I am not an atheist. Or at least, not yet. I’m not sure. I am growing, and trying to learn about what is true.

I am a recent college grad. I studied physics and minored in writing. I spent some time in 2010 on a mission trip to a remote village in Africa, in part because I wanted to strengthen my faith, and it seemed to work at first. I saw God working there in new ways, and I learned a lot about seeking God, seeing God, and trusting in God. While surrounded by other missionaries and cut off from much of the rest of the world, I was absolutely convinced that I had found the right way to live. Even though I didn’t agree with everything the mission organization believed, I did think I’d found a true faith in God.

But when I came back from missions, I came back to my old life. I started reading the news online again, and I ended up running across atheist blogs. I found that I could relate to those experiences—I seemed to have more in common with the former Christian who left the faith than with Christian apologists. I found that atheist arguments made more sense and were much less refutable than Christian apologetics. Worse, I began to see that some of the problems we’d had on the mission field could be better explained by assuming there was no god.

I had never seen hard evidence that there is no God. But in all my time in remote Africa, giving my all and wholly devoting myself to God, I had never seen anything that would have happened differently if there was no god. No unexplained miracles, no prophesies or revelations, nothing at all without a material explanation.

There are many reasons I would call myself an atheist. I will try to list the biggest ones on my other blog, and in the future write more regarding each topic. I still can't decide if I will do most of my blogging on this site or at Wordpress.

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Comment by kris feenstra on April 2, 2013 at 8:14pm

Keep in mind that 'atheist' is not a catch-all term. Even within the non-religious there are strong atheists, weak atheists, agnostics, ignostics, agnostic atheist, unspecified and more. In a world where most people are theists, the term 'atheist' simply signifies that you are not. While many things are connected to atheism --and to some extent there is social and political value to identifying as an atheist --, at heart it is just a term. It isn't really important if you adopt the term or not, imo; what is important is that you continue to question and explore ideas in earnest. Unless you are concerned for your 'immortal soul', there isn't really much of an imperative to come to a conclusion on deities. We will all die with unanswered questions -- big ones.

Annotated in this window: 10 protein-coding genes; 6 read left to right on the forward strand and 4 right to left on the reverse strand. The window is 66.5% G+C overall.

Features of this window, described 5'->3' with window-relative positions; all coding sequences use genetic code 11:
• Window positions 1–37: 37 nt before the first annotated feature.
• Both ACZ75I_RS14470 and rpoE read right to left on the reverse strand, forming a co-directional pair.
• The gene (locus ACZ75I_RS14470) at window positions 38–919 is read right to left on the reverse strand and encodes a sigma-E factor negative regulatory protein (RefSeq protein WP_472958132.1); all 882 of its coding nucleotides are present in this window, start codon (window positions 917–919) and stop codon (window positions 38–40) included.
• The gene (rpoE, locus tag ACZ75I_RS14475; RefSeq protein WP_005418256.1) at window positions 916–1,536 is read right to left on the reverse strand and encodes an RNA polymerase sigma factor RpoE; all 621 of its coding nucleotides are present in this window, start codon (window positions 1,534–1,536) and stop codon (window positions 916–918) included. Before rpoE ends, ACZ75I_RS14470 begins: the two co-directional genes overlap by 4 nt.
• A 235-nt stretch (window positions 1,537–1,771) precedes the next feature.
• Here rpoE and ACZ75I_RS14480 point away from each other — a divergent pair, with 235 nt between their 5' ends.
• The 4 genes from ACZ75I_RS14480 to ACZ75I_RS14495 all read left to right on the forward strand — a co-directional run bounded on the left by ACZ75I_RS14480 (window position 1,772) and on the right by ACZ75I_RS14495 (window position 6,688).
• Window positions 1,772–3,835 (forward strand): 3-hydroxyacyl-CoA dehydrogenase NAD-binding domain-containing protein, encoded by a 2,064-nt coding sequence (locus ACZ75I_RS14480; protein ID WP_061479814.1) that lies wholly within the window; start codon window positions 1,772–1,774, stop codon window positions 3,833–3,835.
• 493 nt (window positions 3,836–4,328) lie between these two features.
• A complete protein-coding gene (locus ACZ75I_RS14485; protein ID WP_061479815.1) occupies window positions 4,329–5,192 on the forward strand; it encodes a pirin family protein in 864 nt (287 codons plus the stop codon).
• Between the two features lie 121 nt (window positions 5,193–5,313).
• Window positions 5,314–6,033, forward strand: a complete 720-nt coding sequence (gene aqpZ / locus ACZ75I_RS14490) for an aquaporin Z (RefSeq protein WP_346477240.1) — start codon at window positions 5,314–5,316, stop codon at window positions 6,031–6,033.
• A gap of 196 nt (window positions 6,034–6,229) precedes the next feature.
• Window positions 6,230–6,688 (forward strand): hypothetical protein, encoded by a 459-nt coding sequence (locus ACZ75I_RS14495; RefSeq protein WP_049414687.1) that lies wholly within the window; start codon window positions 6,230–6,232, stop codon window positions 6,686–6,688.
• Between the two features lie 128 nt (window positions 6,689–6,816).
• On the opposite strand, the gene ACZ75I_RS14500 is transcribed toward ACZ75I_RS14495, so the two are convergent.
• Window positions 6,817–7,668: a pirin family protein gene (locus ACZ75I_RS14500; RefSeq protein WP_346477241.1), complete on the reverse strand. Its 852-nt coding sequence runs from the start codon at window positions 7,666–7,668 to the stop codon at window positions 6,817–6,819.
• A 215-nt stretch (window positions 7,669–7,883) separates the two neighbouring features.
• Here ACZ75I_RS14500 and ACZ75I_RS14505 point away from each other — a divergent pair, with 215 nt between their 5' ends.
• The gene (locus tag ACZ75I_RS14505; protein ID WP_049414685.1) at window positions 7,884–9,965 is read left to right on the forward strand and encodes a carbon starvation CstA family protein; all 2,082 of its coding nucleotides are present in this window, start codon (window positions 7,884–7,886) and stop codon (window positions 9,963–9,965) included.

You will very likely never see hard evidence that there is no God. I am not even sure what such evidence would look like to be honest. What many of us do see is emerging naturalistic explanations for phenomena in the universe coupled with a dearth of reasons to believe in gods. For this reason many of us don't feel the necessity to disprove the notion of 'god' in absolute terms, but neither do we find it reasonable or worthwhile to seriously entertain that very same notion.

What I mean by all that is just that there is no need to worry how well the label fits. The considerations expressed in your blog seem like good points of inquiry, so just inquire away even if it takes an entire lifetime. 

Comment by Physeter on April 2, 2013 at 8:19pm

Thanks Kris. You are absolutely right that you can't prove a negative. The important thing you said is to keep at it for any length of time. So often we want everything to become clear, a quick and simple answer, an equation that holds everything, a showdown on the mountain between prophets. Lifelong seeking takes more work, but really, what else can you do?

Comment by Melvinotis on April 2, 2013 at 9:01pm

I think, to a great extent, atheists don't have better answers, because theist answers are designed to make you feel good about people that are in whatever church you happen to be a part of.

Atheists have better questions, and the answers to those questions, though sometimes uncomfortable, lead to a clearer, more comprehensive path to truth. Without a supernatural driver in place, everything makes a lot of sense.